Mets, Marlins Hold 42-Second Moment of Silence, Put BLM Shirt on Home PlateAugust 27, 2020
The New York Mets and Miami Marlins left the field on Thursday night less than a minute after a scheduled first pitch.
The game has officially been postponed.
Both teams emptied their dugouts at Citi Field and held a 42-second moment of silence in the wake of the police shooting of Jacob Blake in Kenosha, Wisconsin. At the conclusion, both the Mets and Marlins returned to their clubhouses, leaving a "Black Lives Matter" T-shirt at home plate.
Mets outfielder Michael Conforto explained the decision-making process behind the gestures, per SNY's Alex Smith:
"It was from all of the players, we threw out ideas. The 42 seconds was an agreement between us and the Marlins. I met with a couple of their players. [Miami's Miguel] Rojas brought up that idea. We wanted to make sure what we were doing out there was done by both teams and we wanted to make sure it was organized, and the right message was being put out when we went out on the field.
"It was a bit last-minute, but I think the right message was portrayed and I think it was good."
Six MLB games were postponed on Thursday before the Mets and Marlins made their demonstration while both the MLB and NHL playoffs were put on hold until at least Saturday.
Blake, a 29-year-old Black man, was shot in the back seven times by police officer Rusten Sheskey as he attempted to re-enter his car after allegedly helping de-escalate a dispute between two women. Blake is expected to survive, however he remains paralyzed from the waist down. It's unclear if the condition is permanent.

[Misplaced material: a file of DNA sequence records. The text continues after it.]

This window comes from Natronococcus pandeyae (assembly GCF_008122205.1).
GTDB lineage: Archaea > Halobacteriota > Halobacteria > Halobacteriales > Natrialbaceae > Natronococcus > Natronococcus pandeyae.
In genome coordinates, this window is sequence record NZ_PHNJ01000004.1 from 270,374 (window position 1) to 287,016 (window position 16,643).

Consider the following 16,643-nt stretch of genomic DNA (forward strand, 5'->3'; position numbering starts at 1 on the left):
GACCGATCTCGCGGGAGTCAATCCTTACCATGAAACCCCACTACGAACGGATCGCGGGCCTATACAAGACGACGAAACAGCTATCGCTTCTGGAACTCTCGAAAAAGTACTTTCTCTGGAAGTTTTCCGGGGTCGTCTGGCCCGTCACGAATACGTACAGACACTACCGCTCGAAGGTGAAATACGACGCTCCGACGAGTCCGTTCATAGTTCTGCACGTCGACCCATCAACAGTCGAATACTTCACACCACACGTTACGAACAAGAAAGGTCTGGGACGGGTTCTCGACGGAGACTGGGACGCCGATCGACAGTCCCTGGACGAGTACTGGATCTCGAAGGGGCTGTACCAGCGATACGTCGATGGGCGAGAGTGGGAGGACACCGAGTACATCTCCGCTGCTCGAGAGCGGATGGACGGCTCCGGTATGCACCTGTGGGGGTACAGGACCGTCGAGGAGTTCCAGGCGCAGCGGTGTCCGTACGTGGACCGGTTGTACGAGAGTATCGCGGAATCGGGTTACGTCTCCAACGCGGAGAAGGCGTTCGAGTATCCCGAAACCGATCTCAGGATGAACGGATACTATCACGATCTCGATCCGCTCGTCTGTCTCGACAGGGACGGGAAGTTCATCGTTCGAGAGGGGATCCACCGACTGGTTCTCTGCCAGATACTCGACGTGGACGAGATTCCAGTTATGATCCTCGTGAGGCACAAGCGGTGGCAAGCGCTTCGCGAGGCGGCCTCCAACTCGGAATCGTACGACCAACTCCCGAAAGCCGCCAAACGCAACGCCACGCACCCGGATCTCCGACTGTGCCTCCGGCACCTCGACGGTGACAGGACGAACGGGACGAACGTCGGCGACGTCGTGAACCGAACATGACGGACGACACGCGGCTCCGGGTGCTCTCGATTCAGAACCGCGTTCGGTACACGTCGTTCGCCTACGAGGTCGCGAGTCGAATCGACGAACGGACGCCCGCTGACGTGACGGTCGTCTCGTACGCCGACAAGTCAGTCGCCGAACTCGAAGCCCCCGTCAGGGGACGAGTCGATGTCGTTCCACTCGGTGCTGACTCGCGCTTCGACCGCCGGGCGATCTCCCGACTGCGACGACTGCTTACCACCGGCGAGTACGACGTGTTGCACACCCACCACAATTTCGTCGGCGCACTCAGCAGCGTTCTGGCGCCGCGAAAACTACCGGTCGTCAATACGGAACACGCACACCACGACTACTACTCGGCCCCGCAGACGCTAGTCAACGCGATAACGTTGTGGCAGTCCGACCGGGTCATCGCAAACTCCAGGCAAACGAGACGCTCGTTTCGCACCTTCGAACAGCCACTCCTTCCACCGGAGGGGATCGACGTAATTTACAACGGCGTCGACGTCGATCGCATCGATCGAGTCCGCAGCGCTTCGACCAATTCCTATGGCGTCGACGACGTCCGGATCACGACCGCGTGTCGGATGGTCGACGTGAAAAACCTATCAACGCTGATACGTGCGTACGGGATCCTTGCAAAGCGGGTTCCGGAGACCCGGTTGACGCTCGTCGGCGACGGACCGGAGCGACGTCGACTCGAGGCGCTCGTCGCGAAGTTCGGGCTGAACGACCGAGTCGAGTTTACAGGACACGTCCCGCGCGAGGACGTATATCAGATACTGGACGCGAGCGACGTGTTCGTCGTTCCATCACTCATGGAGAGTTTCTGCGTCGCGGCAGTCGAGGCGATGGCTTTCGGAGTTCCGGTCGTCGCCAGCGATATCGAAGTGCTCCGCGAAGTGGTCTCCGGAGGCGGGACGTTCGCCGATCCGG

On the eve of Jackie Robinson Day in Major League Baseball, the Marlins and Mets chose the number he wore for the length of their protest.
Earlier Thursday, The Players Alliance—a non-profit organization of current and former Black MLB players—announced members would honor Jackie Robinson Day by donating their salaries on Friday to "combat racial inequality and aid the Black families and communities deeply affected in the wake of recent events."
New York's Dom Smith and and Miami's Lewis Brinson, who led off on Thursday, both serve on the organization's Major League Player Committee. On Wednesday, Smith addressed the media to explain the pain he feels as a Black man in America.
A day later, Smith and his teammates were meeting with the Marlins to figure out their next steps. They settled on Thursday evening's demonstration.
"We're definitely united in this decision, 100 percent, from top to bottom," New York's Michael Conforto said. "After seeing the comments Dom made last night, although it's not just about Dom, it touched all of us in the clubhouse."
Marlins manager Don Mattingly said the decision to put Brinson at leadoff came from within the clubhouse and it "just made sense".
The Mets organization had already made news earlier in the day when a leaked tape of general manager Brodie Van Wagenen disparaging MLB commissioner Rob Manfred's response to the protests in baseball began circulating on social media.
Van Wagenen could be heard discussing the Mets' plan to postpone Thursday's game to which, he said, Manfred asked if players could leave the field and return to play an hour later.
"At the leadership level, he doesn't get it," Van Wagenen said. "He just doesn't get it."
Shortly after the teams left the field, the GM released a statement apologizing to Manfred and explaining the idea to return to the field was not the commissioner's, but Mets owner Jeff Wilpon's.
Players arrived at Citi Field without an intent to play any baseball. The game did not resume after their protest.